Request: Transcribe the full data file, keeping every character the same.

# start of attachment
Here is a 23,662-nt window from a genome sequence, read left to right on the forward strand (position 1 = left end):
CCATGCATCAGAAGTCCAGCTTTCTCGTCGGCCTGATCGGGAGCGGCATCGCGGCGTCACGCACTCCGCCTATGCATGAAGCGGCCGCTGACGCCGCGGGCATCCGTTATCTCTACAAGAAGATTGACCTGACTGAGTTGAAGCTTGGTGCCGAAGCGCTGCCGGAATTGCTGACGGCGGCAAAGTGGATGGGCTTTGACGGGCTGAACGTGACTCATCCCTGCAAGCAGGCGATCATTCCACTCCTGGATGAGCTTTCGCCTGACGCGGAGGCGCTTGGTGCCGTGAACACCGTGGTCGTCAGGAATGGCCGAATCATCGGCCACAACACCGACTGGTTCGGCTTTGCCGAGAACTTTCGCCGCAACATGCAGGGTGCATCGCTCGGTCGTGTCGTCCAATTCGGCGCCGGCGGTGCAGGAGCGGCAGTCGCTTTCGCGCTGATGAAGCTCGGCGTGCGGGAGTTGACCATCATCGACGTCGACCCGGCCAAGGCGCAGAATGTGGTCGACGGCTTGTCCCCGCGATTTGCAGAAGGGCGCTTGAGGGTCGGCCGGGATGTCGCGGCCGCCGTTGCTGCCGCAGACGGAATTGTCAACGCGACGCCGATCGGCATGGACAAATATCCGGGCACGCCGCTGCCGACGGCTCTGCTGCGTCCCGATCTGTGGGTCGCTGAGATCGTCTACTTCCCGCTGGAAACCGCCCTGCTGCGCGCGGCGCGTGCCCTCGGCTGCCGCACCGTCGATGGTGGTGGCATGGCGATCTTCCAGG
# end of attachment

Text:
Here is a 23,662-nt window from a genome sequence, read left to right on the forward strand (position 1 = left end):
CCATGCATCAGAAGTCCAGCTTTCTCGTCGGCCTGATCGGGAGCGGCATCGCGGCGTCACGCACTCCGCCTATGCATGAAGCGGCCGCTGACGCCGCGGGCATCCGTTATCTCTACAAGAAGATTGACCTGACTGAGTTGAAGCTTGGTGCCGAAGCGCTGCCGGAATTGCTGACGGCGGCAAAGTGGATGGGCTTTGACGGGCTGAACGTGACTCATCCCTGCAAGCAGGCGATCATTCCACTCCTGGATGAGCTTTCGCCTGACGCGGAGGCGCTTGGTGCCGTGAACACCGTGGTCGTCAGGAATGGCCGAATCATCGGCCACAACACCGACTGGTTCGGCTTTGCCGAGAACTTTCGCCGCAACATGCAGGGTGCATCGCTCGGTCGTGTCGTCCAATTCGGCGCCGGCGGTGCAGGAGCGGCAGTCGCTTTCGCGCTGATGAAGCTCGGCGTGCGGGAGTTGACCATCATCGACGTCGACCCGGCCAAGGCGCAGAATGTGGTCGACGGCTTGTCCCCGCGATTTGCAGAAGGGCGCTTGAGGGTCGGCCGGGATGTCGCGGCCGCCGTTGCTGCCGCAGACGGAATTGTCAACGCGACGCCGATCGGCATGGACAAATATCCGGGCACGCCGCTGCCGACGGCTCTGCTGCGTCCCGATCTGTGGGTCGCTGAGATCGTCTACTTCCCGCTGGAAACCGCCCTGCTGCGCGCGGCGCGTGCCCTCGGCTGCCGCACCGTCGATGGTGGTGGCATGGCGATCTTCCAGG